Japan mutes 5,000 Olympic spectator cap: Covid-19 upturn in Tokyo and IOC privilege

Japan mutes 5,000 Olympic spectator cap: Covid-19 upturn in Tokyo and IOC privilege

Kanako Mita and Sawako Utsumi

Modern Tokyo Times

The daily upturn in new coronavirus (Covid-19) cases in Tokyo is limiting the desire of Prime Minister Yoshihide Suga, Tokyo Governor Yuriko Koike, and the International Olympic Committee (IOC) of allowing more spectators at sporting venues. Thus, the 10,000 spectator goal – providing this figure isn’t over 50 percent of the sporting capacity for the respective Olympic sporting venue – now seems set to be reduced to 5,000 spectators.

In Tokyo, the daily week-on-week increase of coronavirus (Covid-19) in Tokyo reached 17 consecutive days. This is extremely worrying for the Tokyo Olympics that will start in just over two weeks. It should also be stated that in recent weeks Osaka is doing more daily PCR tests than Tokyo despite its population being much smaller – so the coronavirus situation in Tokyo might be worse than reported.

Suga, Koike, and the IOC know that the majority of people in Japan are opposed to holding the Olympics. This concerns the ongoing coronavirus crisis and new variants that are highly contagious. Likewise, Japanese and international athletes know that the Olympics are unpopular. Despite this, the Olympics will begin in just over two weeks because the views of ordinary people don’t count – unlike using their taxes.

Suga understands that his political leadership is under threat internally within the Liberal Democratic Party (LDP). Hence, with a future general election on the horizon, Suga knows that he must appear to take the views of the electorate on board.

Thus the number of spectators allowed at Olympic venues is undecided because Suga deems this approach to be listening to the people of Japan. Yet, in reality, Suga took the postponement or cancellation of the Olympics off the table many months ago despite public opposition to the Olympics.

Lee Jay Walker says, “The situation currently is that all ordinary international spectators are banned. Of course, this doesn’t apply to individuals tied to the IOC, privileged international politicians, and other hangers-on. Therefore, it seems that Japanese taxes spent by the central government and the Tokyo Metropolitan Government are aimed at an increasingly diluted number of people – including giving special status to privileged people in Japan and internationally.”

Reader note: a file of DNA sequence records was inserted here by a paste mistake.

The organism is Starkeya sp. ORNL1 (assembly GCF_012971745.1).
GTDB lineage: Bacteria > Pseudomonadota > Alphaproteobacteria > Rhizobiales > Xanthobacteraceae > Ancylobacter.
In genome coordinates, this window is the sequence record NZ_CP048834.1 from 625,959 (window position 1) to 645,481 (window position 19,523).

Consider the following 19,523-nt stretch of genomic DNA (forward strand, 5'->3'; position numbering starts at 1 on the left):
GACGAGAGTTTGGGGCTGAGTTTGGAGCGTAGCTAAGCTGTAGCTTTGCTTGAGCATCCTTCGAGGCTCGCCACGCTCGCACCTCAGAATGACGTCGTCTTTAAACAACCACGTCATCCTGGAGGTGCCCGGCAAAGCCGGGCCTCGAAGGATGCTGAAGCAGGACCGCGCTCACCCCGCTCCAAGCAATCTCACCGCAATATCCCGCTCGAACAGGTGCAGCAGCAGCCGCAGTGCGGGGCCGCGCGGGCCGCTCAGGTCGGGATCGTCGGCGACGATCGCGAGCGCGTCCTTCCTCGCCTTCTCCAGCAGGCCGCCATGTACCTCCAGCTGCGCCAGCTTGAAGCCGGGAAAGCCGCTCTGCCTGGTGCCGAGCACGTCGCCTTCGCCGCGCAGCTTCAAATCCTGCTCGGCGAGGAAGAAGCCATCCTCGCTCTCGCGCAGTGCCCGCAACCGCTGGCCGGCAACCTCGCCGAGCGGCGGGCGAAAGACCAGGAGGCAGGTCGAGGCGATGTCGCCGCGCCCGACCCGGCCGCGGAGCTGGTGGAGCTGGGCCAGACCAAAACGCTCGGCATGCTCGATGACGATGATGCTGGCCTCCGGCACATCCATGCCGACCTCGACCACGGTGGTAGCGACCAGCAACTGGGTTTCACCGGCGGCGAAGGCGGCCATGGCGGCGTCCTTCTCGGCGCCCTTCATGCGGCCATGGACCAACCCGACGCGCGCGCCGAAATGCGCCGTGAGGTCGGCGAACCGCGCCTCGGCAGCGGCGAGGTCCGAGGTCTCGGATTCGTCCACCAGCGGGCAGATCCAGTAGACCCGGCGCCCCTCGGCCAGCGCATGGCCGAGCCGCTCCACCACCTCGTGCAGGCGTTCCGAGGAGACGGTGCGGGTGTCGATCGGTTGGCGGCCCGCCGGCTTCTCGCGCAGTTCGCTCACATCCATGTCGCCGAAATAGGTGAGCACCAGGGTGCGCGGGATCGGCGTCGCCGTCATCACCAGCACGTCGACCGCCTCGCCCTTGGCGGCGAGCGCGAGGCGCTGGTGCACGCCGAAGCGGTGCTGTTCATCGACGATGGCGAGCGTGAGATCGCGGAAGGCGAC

International coronavirus deaths have now reached 4 million officially and new highly contagious variants are causing alarm. However, for the IOC, the Olympics must go ahead at all costs.

Deaths from coronavirus in Japan this year are much higher than in 2020. Yet the Olympics will soon take place for the privileged, corporate sponsors, people connected to IOC members, and others utilizing the political gravy train. Therefore, wranglings over 10,000 or 5,000 ordinary spectators – or no spectators – are extremely superficial because privileged Japanese and international individuals will be allowed to view the Olympics unless armageddon happens.

https://stopcovid19.metro.tokyo.lg.jp/en/ – Tokyo Metropolitan Government website for updates about the coronavirus crisis in Tokyo.

https://toyokeizai.net/sp/visual/tko/covid19/en.html – Japan and Tokyo Covid-19 news with more analysis

https://covid19japan.com/ – Japan regional coronavirus statistics

https://www.worldometers.info/coronavirus/ World coronavirus statistics


Modern Tokyo News is part of the Modern Tokyo Times group

DONATIONS to SUPPORT MODERN TOKYO TIMES – please pay PayPal and DONATE to sawakoart@gmail.com

http://moderntokyotimes.com Modern Tokyo Times – International News and Japan News

https://www.pinterest.co.uk/moderntokyotimes/ Modern Tokyo Times is now on PINTEREST

http://sawakoart.com – Sawako Utsumi personal website and Modern Tokyo Times artist

https://moderntokyonews.com Modern Tokyo News – Tokyo News and International News


https://twitter.com/MTT_News Modern Tokyo Times

https://www.facebook.com/moderntokyotimes/ Facebook